As Geography - Exploitation and development of cold environments

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Cold environments
Erosional landforms
Arm chair shaped hollow with a steep back wall and a lake known as a tarn found at the
Snow accumulates and lasts a whole summer season
The snow becomes more compact and forms neve/firn
Freeze thaw weathering takes place at the back wall and loosens material which finds its way
into the glacier
Plucking takes places at the backs, sides and beneath the glacier causing more material
within the corrie glacier
Rotation flow causes the arm chair shape and the glacier to advance ­ ice in the corrie pivots
about a point of rotation due to overlying pressure, increasing pressure causes over
deepening of the corrie floor
Corries form best on north east facing slopes in the northern hemisphere
Two corries back to back forms an arête, and 3 or 4 forms a pyramidal peak
Glacial trough:
Ice from a corrie occupies a former v shaped river valley
The ice removes the interlocking spurs to create truncated spurs
Tributary glaciers may join this glacier and form hanging valleys
The ice then also deepens and widens the valley by abrasion, plucking and bulldozing
This creates a U shaped valley
Depositional landforms
Moraine is material that is carried and deposited by a glacier
May include lateral, terminal, recessional, medial and ground moraine.
Freeze thaw weathering weakens the valley rock on the valley sides providing a source of
loose material
Rock falls from the valley side may form lateral moraines due to plucking and abrasion of
valley sides
Ground moraine forms when material enters glaciers in crevasses at the top of the glacier
and finds a route to the base of the glacier. The material is then transported by the glacier
beneath it.
Material is unsorted.
Drumlins are oval egg shaped hills, which reach up to 50-60m in height, 25-600m in width
and 800-1500m in length

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When many a found in one place they are referred to as `swarms'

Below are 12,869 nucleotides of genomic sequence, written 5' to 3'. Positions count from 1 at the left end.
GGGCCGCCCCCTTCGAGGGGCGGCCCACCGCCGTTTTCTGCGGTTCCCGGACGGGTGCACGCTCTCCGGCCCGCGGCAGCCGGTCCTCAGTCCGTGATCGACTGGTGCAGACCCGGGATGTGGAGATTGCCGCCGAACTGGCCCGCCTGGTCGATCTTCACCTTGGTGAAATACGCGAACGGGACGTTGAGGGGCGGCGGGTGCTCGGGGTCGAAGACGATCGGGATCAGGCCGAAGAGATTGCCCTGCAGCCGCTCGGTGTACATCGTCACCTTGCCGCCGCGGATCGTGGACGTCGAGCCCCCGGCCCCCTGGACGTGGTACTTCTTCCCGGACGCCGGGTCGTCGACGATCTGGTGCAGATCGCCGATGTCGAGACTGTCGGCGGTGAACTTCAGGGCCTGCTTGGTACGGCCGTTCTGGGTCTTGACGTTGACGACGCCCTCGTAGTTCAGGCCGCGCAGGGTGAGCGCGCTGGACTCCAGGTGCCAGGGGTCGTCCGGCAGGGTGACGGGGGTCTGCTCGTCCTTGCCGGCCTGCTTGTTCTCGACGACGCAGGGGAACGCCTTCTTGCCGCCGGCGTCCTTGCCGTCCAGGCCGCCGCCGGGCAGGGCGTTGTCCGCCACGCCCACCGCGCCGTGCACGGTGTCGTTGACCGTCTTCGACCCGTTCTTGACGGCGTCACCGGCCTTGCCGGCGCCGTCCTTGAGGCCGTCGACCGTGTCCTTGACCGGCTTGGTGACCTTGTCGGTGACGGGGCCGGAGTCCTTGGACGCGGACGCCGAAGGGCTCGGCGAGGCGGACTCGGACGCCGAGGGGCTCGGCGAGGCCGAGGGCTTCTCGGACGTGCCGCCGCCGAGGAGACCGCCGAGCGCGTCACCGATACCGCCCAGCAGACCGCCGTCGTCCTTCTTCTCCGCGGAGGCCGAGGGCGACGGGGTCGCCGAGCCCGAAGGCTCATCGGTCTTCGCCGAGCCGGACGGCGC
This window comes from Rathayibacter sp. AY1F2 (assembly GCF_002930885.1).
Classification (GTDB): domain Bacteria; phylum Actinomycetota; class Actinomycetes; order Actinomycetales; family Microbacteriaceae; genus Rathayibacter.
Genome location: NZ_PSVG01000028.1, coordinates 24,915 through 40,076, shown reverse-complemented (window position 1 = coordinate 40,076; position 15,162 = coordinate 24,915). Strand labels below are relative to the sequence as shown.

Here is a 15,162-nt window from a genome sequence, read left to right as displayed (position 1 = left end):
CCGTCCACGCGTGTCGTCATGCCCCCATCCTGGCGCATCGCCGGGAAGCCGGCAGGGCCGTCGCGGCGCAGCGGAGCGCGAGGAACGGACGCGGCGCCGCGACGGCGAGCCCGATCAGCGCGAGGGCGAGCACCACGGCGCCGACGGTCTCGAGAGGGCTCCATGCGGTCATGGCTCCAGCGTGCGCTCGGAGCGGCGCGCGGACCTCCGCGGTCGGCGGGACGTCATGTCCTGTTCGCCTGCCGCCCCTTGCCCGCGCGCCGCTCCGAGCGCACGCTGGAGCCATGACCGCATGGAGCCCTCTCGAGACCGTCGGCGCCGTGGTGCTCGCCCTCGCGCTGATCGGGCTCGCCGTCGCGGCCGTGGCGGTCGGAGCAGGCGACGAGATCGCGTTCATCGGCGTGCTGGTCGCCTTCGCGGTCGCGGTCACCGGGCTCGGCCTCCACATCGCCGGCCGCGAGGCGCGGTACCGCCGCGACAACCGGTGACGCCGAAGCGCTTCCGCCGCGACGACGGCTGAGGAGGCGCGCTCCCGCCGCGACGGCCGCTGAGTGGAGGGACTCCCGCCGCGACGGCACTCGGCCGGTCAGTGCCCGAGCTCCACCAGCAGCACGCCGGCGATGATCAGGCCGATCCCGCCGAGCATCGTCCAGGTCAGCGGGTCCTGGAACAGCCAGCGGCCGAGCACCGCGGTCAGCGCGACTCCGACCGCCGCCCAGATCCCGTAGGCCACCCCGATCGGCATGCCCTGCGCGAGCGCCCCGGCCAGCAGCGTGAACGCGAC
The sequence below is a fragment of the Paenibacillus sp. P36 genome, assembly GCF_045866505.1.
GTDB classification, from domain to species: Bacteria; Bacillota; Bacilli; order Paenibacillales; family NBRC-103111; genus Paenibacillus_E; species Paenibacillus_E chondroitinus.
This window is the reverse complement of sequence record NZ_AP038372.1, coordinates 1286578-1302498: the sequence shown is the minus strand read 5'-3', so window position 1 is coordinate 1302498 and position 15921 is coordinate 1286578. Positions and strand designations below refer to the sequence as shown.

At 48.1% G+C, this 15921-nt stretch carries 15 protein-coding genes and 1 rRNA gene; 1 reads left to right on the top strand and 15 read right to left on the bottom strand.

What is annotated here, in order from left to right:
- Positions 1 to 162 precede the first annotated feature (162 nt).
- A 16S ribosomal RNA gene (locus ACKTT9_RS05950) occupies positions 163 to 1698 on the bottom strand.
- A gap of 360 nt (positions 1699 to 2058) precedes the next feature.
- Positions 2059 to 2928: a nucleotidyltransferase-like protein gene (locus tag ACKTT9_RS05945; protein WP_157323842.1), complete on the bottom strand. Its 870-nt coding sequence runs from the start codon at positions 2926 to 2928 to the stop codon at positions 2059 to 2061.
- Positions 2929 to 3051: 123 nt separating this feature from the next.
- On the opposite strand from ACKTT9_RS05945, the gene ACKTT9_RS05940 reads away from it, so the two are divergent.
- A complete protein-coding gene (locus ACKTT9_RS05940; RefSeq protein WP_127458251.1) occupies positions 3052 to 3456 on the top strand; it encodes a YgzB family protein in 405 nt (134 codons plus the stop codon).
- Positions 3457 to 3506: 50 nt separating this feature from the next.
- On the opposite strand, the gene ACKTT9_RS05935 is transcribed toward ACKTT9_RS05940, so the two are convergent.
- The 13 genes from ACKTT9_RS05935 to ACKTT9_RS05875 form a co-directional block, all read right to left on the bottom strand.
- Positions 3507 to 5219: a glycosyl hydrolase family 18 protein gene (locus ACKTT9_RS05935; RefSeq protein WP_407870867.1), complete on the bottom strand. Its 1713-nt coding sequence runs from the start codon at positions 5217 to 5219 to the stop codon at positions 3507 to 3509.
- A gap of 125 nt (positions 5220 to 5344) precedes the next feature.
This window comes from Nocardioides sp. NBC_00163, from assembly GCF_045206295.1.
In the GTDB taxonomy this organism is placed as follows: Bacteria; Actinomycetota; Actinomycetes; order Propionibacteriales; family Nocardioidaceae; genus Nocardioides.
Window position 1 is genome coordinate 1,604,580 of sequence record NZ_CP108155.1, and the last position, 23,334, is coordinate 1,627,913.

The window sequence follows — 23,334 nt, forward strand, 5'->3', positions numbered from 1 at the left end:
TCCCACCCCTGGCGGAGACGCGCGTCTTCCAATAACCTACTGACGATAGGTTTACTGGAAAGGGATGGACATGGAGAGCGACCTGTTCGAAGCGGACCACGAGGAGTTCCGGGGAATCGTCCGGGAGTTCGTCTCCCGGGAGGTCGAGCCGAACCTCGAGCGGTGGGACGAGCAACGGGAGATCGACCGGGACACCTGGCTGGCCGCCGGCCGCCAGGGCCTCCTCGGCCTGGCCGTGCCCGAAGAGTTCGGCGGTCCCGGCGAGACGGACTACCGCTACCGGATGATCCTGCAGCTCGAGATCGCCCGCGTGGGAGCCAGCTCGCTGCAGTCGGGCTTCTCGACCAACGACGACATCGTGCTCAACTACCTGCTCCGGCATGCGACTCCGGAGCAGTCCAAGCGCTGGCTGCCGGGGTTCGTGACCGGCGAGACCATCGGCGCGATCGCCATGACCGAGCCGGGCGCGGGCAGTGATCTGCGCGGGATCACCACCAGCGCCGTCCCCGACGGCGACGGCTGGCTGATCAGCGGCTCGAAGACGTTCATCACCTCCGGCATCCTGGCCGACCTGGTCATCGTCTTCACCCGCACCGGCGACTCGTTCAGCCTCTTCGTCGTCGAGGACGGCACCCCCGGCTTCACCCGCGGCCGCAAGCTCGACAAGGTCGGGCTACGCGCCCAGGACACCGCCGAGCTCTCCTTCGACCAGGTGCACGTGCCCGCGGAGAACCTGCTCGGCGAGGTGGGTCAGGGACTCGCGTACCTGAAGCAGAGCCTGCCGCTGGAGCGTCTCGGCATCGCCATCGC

Drumlins have a blunt end `stoss' and tapered end `lee'
Drumlins form sub glacier at the lower sections of the glacier
When the glacier passes over an obstacle the ice becomes overloaded with lodgement till
and its capacity to carry material is reduced
Moraine is dropped, the blunt end faces the advancing ice and as it moves over the obstacle
the tapered end is created downstream
Fluvioglacial landforms
Meltwater channels:
Also known…read more

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Periglacial Landforms
Permafrost is permenantly frozen ground, it is the layers below the surfaceee that remains frzen
for at least two years
Temperatures must therefore be extremely cold for its formation
There is some melting up to 3m below the surface, this is the active layer
There are three different types of permafrost ­ continuous, discontinuous and spoaradic
There further away from the pole the less permafrost there is as the temperature increases
Nivation hollows:
Nivation hollows are bowl shaped hollows
Nivation occurs mainly…read more

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Ice lens forms beneath the dome and increases in size due to the upward movement of
additional water under pressure
Ice lens causes the doming at the surface and cracks to appear within the formation
Solifluction lobes:
Solifluction occurs in warmer seasons where summer thaw of the active layer releases great
amounts of melt water
It cannot percolate so saturates the soil
This reduces internal friction between particles and so the saturated soil begins to flow
downhill on even the smallest of slopes as there…read more

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Basal sliding
Overlying pressure sub glacier causes ice to melt when it reaches its pressure melting
point and so produces melt water
Melt water lubricates the base of the glacier and the bedrock
Subsequent movement causes friction enhancing melting further
This causes the glacier to move more rapidly as it is no longer frozen to its base
Obstacles are overcome as the added pressure allows ice to move them with the aid
of melt water, this is known as regelationship
Larger items are over come…read more


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